You’ve left out a pretty big section of the contract that says “if you fail to make payments, here are the consequences”. Everybody signed off and it was a happy contract. Many years later, when payments are missed, it’s clear what’s going to happen. There’s no shock, no moral outrage, no betrayal. This is just business.
It seems like you expect that to resonate in some moral or ethical way, but it just doesn’t.
I am an honest person, and I do keep my word, yet I support, encourage, and might even do things which you would consider stealing. I’m not like a crazy marginal person, either. I have social and material relationships with lots of people, and they all trust that I am honest and true to my word.
You might want us all to view defaulting on a loan as morally equivalent to taking bread from a starving orphan, so that our ethical values will line up neatly with the economic imperatives you support. But we just don’t.
The funniest part is that your market-based value system is so circular and self-referential that I don’t think you can even understand why. Maybe we are just crazy or illogical. That’s probably it.
What happened, anyway? Perhaps like someone else suggested, the availability of student loans means that more people are attending college. However, UT Austin’s enrollment (for example) today is about where it was when I started there in the late 1980s. (EDIT: Maybe the new seats are elsewhere, e.g. U. of Phoenix.) My first semester’s tuition bill was $700 (not a fortune, even back then) although, IIRC, about half of that was for fees, not tuition. Someone else in the thread suggested that even at a state school, it might cost $10,000 for one semester (not sure if that was only tuition & fees, or also included rent, or room & board etc.). That’s more than 14 times what I paid. Maybe I’m cynical, but I have a sneaking suspicion that faculty and staff salaries are not 14 times higher than what they were in the late 1980s (e.g. an instructor making $30,000 then is not making $420,000 today). The other tidbit I remember (though not from what I’d call a neutral source) is that back then, 20% of UT’s expenses were paid via tuition and the rest came from the Permanent University Fund (i.e. West Texas oil money) and/or some other state revenue. I’m guessing that the government funds that used to finance public higher education (e.g. UT’s Permanent University Fund) have been exhausted or repurposed, or someone thought it was a better idea to shift all of the burden onto the students.
Right, and we could go back and forth that way: “You aren’t honest!” “yes I am!” “Nuh-uh!” but that’s boring.
Which is why I mentioned that the vast majority of the people I interact with would consider me to be an honest person even if they knew I defaulted on my student loans. I think that’s probably a more important measure of my character than whether a stranger on the internet thinks I’ve correctly followed the dictates of the free market.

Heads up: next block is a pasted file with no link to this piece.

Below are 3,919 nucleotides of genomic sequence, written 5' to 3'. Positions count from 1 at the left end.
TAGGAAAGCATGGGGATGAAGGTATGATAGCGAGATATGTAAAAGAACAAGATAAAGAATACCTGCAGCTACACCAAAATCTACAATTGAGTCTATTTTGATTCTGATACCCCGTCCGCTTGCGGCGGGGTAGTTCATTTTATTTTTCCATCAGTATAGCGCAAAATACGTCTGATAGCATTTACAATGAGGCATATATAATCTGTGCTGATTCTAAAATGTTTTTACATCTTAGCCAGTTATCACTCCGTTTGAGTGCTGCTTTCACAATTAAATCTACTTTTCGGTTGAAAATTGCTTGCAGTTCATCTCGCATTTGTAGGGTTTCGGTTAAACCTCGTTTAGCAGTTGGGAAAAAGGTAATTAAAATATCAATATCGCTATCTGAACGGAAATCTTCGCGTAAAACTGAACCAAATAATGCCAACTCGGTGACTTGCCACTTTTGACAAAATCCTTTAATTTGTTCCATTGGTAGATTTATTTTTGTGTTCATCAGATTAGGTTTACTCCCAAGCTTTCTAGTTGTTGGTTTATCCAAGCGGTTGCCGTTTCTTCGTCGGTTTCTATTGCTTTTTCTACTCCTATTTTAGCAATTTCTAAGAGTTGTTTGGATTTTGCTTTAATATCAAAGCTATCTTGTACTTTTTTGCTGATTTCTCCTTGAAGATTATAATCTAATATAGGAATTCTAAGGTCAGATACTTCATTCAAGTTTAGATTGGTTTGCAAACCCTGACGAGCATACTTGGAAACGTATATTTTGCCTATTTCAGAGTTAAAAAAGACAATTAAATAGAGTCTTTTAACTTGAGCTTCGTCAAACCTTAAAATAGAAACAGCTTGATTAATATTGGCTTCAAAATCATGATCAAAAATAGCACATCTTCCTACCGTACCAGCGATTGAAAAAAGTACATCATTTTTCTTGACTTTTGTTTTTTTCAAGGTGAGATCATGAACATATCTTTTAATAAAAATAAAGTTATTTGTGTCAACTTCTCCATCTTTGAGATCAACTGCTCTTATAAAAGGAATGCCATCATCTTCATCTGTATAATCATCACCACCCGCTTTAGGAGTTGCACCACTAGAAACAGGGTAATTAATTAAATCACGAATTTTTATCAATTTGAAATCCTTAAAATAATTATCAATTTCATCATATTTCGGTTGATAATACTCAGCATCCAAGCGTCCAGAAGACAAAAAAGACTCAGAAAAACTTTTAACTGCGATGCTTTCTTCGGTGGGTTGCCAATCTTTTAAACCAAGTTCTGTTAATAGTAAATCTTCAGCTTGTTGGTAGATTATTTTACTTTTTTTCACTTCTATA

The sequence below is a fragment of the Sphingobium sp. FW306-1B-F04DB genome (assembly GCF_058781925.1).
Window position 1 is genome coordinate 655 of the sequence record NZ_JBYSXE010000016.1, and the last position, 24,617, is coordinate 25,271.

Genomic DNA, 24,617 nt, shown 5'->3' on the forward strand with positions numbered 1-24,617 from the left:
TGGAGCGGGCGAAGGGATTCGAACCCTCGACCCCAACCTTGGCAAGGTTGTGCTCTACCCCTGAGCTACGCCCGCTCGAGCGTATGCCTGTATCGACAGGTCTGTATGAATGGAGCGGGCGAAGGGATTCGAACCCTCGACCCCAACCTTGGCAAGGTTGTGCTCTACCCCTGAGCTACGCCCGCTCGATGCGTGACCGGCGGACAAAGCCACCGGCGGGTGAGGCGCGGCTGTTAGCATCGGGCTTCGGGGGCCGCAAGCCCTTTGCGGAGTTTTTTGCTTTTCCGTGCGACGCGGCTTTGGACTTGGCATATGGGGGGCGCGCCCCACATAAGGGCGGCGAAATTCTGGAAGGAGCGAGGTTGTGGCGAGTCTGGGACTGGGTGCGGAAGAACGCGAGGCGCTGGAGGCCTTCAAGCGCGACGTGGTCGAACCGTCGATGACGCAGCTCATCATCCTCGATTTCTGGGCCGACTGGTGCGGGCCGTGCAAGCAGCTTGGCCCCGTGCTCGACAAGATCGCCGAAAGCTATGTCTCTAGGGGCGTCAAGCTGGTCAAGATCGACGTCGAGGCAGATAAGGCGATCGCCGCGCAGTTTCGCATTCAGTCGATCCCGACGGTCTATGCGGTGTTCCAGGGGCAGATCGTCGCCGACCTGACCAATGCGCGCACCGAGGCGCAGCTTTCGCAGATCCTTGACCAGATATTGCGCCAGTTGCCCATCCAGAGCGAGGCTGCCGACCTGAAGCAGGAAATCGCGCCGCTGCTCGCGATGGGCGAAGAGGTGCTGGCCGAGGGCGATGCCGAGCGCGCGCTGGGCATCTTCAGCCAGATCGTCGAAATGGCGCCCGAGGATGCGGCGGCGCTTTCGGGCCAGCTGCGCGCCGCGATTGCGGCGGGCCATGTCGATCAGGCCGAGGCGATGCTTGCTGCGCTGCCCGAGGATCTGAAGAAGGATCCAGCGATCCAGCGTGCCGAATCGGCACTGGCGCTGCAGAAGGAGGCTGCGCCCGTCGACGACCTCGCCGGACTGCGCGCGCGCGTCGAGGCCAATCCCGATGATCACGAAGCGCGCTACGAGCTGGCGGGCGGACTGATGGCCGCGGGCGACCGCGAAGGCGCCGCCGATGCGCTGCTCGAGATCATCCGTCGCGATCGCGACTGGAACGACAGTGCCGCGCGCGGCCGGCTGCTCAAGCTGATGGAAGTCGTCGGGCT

You can fall back on the “it’s obvious” argument for as long as enough of society broadly agrees that your moral rule is self-evident. But society is rapidly abandoning market fundamentalism, and if you don’t have anything else to back up your claim beyond “it’s obvious”, you’re going to find that your arguments just don’t have the punch that they used to.
I remember when student loans became generally impossible to discharge through bankruptcy. The problems with going bankrupt are
It trashes your credit for a few years
It’s only useful if you have a lot of debt and not a lot of assets.
New college graduates typically have a lot of debt, and not a lot of assets other than maybe a car, and back then they often had the prospect of getting a good job to bring in enough income to make up for the lack of credit, interest rates were higher, and the student loan business argued that they were losing a lot of money to students getting their degrees then defaulting.
These days, the “prospect of a good job” part is looking like it did in the Carter and Reagan Administrations (lousy, unless you had the right kind of degree), interest rates are a lot lower but student loans, while lower interest than credit cards, are a lot higher than the interest rate businesses pay. And colleges seem to have a lot less scholarship money available, and have been raising prices far faster than inflation, yet they’ve also been skimping on personnel costs (in particular, hiring a lot of very-low-paid adjuncts instead of tenured professors.)
[quote=“goodpasture, post:161, topic:59163”]
Home ownership provides better results for society. Society should pay for your home![/quote]
Yes, housing should be a right. Citizens should not die from lack of shelter.
My daughter’s state school costs about $26,000 to $30,000 a year for three quarters including tuition, fees, and housing (with food) and books. The full enchilada because her college isn’t in the town where her mom (or I) live.